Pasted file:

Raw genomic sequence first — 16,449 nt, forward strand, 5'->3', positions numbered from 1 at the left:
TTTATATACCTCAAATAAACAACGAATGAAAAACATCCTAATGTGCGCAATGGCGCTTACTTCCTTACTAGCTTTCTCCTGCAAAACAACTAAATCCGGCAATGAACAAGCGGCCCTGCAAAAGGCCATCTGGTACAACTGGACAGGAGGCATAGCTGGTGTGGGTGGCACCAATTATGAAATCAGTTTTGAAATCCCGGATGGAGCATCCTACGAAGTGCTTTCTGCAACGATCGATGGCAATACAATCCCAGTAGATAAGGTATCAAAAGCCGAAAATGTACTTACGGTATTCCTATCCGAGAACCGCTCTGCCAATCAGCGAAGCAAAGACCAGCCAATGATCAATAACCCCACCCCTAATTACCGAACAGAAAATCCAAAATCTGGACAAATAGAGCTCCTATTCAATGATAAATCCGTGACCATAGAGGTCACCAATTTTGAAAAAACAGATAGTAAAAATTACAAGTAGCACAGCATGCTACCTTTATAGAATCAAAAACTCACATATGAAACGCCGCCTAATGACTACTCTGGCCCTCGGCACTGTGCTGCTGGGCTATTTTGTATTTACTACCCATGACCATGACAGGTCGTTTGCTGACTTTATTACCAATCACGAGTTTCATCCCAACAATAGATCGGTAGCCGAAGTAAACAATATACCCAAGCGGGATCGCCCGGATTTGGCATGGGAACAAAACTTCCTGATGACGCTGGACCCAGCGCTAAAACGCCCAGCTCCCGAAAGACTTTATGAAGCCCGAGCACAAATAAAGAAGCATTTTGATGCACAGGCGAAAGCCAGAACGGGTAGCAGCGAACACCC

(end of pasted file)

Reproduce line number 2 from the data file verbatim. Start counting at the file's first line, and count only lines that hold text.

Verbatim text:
TTTATATACCTCAAATAAACAACGAATGAAAAACATCCTAATGTGCGCAATGGCGCTTACTTCCTTACTAGCTTTCTCCTGCAAAACAACTAAATCCGGCAATGAACAAGCGGCCCTGCAAAAGGCCATCTGGTACAACTGGACAGGAGGCATAGCTGGTGTGGGTGGCACCAATTATGAAATCAGTTTTGAAATCCCGGATGGAGCATCCTACGAAGTGCTTTCTGCAACGATCGATGGCAATACAATCCCAGTAGATAAGGTATCAAAAGCCGAAAATGTACTTACGGTATTCCTATCCGAGAACCGCTCTGCCAATCAGCGAAGCAAAGACCAGCCAATGATCAATAACCCCACCCCTAATTACCGAACAGAAAATCCAAAATCTGGACAAATAGAGCTCCTATTCAATGATAAATCCGTGACCATAGAGGTCACCAATTTTGAAAAAACAGATAGTAAAAATTACAAGTAGCACAGCATGCTACCTTTATAGAATCAAAAACTCACATATGAAACGCCGCCTAATGACTACTCTGGCCCTCGGCACTGTGCTGCTGGGCTATTTTGTATTTACTACCCATGACCATGACAGGTCGTTTGCTGACTTTATTACCAATCACGAGTTTCATCCCAACAATAGATCGGTAGCCGAAGTAAACAATATACCCAAGCGGGATCGCCCGGATTTGGCATGGGAACAAAACTTCCTGATGACGCTGGACCCAGCGCTAAAACGCCCAGCTCCCGAAAGACTTTATGAAGCCCGAGCACAAATAAAGAAGCATTTTGATGCACAGGCGAAAGCCAGAACGGGTAGCAGCGAACACCC